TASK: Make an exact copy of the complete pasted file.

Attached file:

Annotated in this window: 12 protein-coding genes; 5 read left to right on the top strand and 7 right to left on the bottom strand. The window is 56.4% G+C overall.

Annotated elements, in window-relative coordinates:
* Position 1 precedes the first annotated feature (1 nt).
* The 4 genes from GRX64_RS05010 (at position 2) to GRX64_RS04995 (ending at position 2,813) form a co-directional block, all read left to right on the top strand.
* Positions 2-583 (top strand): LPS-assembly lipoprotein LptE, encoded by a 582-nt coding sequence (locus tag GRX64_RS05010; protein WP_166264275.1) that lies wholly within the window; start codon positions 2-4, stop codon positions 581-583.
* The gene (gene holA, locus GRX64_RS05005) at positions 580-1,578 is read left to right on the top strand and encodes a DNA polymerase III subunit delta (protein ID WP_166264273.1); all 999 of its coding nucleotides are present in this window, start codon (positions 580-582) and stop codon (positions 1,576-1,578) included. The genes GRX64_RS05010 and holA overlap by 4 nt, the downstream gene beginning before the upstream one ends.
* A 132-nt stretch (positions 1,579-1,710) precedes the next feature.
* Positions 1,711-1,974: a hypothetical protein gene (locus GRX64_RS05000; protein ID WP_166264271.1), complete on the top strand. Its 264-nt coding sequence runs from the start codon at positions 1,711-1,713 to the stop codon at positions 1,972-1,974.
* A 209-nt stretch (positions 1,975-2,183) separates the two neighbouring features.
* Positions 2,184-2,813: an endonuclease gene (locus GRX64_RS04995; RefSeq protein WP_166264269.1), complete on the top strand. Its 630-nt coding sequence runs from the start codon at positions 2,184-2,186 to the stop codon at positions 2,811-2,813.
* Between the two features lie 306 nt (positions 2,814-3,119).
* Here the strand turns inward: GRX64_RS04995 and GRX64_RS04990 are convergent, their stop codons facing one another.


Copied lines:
Annotated in this window: 12 protein-coding genes; 5 read left to right on the top strand and 7 right to left on the bottom strand. The window is 56.4% G+C overall.

Annotated elements, in window-relative coordinates:
* Position 1 precedes the first annotated feature (1 nt).
* The 4 genes from GRX64_RS05010 (at position 2) to GRX64_RS04995 (ending at position 2,813) form a co-directional block, all read left to right on the top strand.
* Positions 2-583 (top strand): LPS-assembly lipoprotein LptE, encoded by a 582-nt coding sequence (locus tag GRX64_RS05010; protein WP_166264275.1) that lies wholly within the window; start codon positions 2-4, stop codon positions 581-583.
* The gene (gene holA, locus GRX64_RS05005) at positions 580-1,578 is read left to right on the top strand and encodes a DNA polymerase III subunit delta (protein ID WP_166264273.1); all 999 of its coding nucleotides are present in this window, start codon (positions 580-582) and stop codon (positions 1,576-1,578) included. The genes GRX64_RS05010 and holA overlap by 4 nt, the downstream gene beginning before the upstream one ends.
* A 132-nt stretch (positions 1,579-1,710) precedes the next feature.
* Positions 1,711-1,974: a hypothetical protein gene (locus GRX64_RS05000; protein ID WP_166264271.1), complete on the top strand. Its 264-nt coding sequence runs from the start codon at positions 1,711-1,713 to the stop codon at positions 1,972-1,974.
* A 209-nt stretch (positions 1,975-2,183) separates the two neighbouring features.
* Positions 2,184-2,813: an endonuclease gene (locus GRX64_RS04995; RefSeq protein WP_166264269.1), complete on the top strand. Its 630-nt coding sequence runs from the start codon at positions 2,184-2,186 to the stop codon at positions 2,811-2,813.
* Between the two features lie 306 nt (positions 2,814-3,119).
* Here the strand turns inward: GRX64_RS04995 and GRX64_RS04990 are convergent, their stop codons facing one another.